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I want to implement lazy initialization for multithreading in Java.
I have some code of the sort:

class Foo {
    private Helper helper = null;
    public Helper getHelper() {
        if (helper == null) {
            Helper h;
            synchronized(this) {
                h = helper;
                if (h == null) 
                    synchronized (this) {
                        h = new Helper();
                    } // release inner synchronization lock
                helper = h;
            } 
        }    
        return helper;
    }
    // other functions and members...
}

And I'm getting the the "Double-Checked Locking is Broken" declaration.
How can I solve this?

share|improve this question
    
Double-check locking has been fixed, check Effective Java 2nd Edition for more details on how to do this. –  gpampara Aug 26 '10 at 20:02
    
You don't need the inner synchronize statement in any case since you are already in one. –  Robin Aug 26 '10 at 20:26

6 Answers 6

up vote 21 down vote accepted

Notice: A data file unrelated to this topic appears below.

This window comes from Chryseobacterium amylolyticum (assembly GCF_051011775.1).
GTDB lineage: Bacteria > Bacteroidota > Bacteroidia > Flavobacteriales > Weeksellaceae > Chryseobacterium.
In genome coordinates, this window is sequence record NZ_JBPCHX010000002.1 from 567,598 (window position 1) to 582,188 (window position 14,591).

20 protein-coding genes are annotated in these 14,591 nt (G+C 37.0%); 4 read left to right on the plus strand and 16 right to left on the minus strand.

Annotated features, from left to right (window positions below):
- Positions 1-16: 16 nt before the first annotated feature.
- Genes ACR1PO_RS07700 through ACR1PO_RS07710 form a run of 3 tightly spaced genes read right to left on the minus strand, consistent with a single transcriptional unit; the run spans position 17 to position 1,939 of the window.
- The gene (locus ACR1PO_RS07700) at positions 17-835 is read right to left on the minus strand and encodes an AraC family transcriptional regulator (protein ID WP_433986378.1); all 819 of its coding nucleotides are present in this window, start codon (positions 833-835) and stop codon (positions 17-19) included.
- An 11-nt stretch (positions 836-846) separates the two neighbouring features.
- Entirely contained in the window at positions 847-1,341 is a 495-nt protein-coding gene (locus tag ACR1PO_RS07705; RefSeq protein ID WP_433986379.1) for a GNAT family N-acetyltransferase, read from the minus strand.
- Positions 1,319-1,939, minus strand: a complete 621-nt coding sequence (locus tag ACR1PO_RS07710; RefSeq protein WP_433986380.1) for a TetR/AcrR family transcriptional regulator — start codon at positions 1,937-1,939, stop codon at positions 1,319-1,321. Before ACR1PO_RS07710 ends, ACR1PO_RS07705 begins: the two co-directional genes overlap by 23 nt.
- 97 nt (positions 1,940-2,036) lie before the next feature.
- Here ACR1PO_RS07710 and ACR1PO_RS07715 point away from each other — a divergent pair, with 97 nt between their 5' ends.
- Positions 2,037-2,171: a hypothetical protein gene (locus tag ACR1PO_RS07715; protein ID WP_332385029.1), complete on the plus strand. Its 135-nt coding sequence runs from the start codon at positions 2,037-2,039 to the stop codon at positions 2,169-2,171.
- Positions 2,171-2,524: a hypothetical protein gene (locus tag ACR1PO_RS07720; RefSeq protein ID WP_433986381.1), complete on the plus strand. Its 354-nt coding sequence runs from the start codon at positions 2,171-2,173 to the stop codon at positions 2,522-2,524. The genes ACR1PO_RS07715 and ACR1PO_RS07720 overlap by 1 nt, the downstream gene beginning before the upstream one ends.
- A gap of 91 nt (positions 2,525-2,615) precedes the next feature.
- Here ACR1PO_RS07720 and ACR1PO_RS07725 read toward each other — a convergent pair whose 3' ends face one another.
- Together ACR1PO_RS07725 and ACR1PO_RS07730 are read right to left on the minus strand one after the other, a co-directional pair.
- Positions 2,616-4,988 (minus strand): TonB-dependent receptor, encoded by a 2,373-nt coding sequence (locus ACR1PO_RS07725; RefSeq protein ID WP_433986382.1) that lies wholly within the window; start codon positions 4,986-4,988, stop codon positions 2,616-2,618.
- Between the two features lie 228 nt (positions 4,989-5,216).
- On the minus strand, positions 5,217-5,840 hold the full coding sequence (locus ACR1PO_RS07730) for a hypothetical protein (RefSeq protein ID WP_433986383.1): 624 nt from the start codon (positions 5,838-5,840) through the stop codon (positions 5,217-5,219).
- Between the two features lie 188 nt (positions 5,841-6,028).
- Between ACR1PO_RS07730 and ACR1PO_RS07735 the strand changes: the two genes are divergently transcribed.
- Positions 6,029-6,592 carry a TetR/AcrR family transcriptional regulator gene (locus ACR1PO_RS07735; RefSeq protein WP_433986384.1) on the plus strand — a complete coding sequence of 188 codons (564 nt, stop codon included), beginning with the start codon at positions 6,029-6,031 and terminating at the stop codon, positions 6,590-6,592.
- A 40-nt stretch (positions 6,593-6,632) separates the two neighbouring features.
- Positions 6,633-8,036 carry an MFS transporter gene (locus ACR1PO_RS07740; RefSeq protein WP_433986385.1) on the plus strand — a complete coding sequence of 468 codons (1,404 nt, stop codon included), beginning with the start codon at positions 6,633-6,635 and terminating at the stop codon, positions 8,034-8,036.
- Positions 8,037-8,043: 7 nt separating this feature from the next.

Here is the idiom recommended in the Item 71: Use lazy initialization judiciously of Effective Java:

If you need to use lazy initialization for performance on an instance field, use the double-check idiom. This idiom avoids the cost of locking when accessing the field after it has been initialized (Item 67). The idea behind the idiom is to check the value of the field twice (hence the name double-check): once without locking, and then, if the field appears to be uninitialized, a second time with locking. Only if the second check indicates that the field is uninitialized does the call initialize the field. Because there is no locking if the field is already initialized, it is critical that the field be declared volatile (Item 66). Here is the idiom:

// Double-check idiom for lazy initialization of instance fields
private volatile FieldType field;
FieldType getField() {
    FieldType result = field;
    if (result == null) { // First check (no locking)
        synchronized(this) {
            result = field;
            if (result == null) // Second check (with locking)
                field = result = computeFieldValue();
        }
    }
    return result;
}